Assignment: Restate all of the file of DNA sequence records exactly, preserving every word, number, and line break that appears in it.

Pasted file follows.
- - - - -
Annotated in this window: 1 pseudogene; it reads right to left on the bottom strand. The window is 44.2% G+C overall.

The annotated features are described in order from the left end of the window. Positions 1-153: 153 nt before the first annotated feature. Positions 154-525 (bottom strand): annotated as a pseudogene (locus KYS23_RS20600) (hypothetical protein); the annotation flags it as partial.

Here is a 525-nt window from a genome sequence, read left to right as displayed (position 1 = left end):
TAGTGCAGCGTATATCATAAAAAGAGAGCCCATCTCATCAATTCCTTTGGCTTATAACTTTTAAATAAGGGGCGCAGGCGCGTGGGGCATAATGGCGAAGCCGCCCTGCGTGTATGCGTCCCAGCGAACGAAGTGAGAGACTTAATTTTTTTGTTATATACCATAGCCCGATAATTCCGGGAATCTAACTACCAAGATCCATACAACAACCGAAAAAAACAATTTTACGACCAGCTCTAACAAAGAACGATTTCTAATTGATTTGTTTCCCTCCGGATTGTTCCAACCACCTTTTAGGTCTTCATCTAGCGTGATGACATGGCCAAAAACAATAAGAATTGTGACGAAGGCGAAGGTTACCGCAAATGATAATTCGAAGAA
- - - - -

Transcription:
Annotated in this window: 1 pseudogene; it reads right to left on the bottom strand. The window is 44.2% G+C overall.

The annotated features are described in order from the left end of the window. Positions 1-153: 153 nt before the first annotated feature. Positions 154-525 (bottom strand): annotated as a pseudogene (locus KYS23_RS20600) (hypothetical protein); the annotation flags it as partial.

Here is a 525-nt window from a genome sequence, read left to right as displayed (position 1 = left end):
TAGTGCAGCGTATATCATAAAAAGAGAGCCCATCTCATCAATTCCTTTGGCTTATAACTTTTAAATAAGGGGCGCAGGCGCGTGGGGCATAATGGCGAAGCCGCCCTGCGTGTATGCGTCCCAGCGAACGAAGTGAGAGACTTAATTTTTTTGTTATATACCATAGCCCGATAATTCCGGGAATCTAACTACCAAGATCCATACAACAACCGAAAAAAACAATTTTACGACCAGCTCTAACAAAGAACGATTTCTAATTGATTTGTTTCCCTCCGGATTGTTCCAACCACCTTTTAGGTCTTCATCTAGCGTGATGACATGGCCAAAAACAATAAGAATTGTGACGAAGGCGAAGGTTACCGCAAATGATAATTCGAAGAA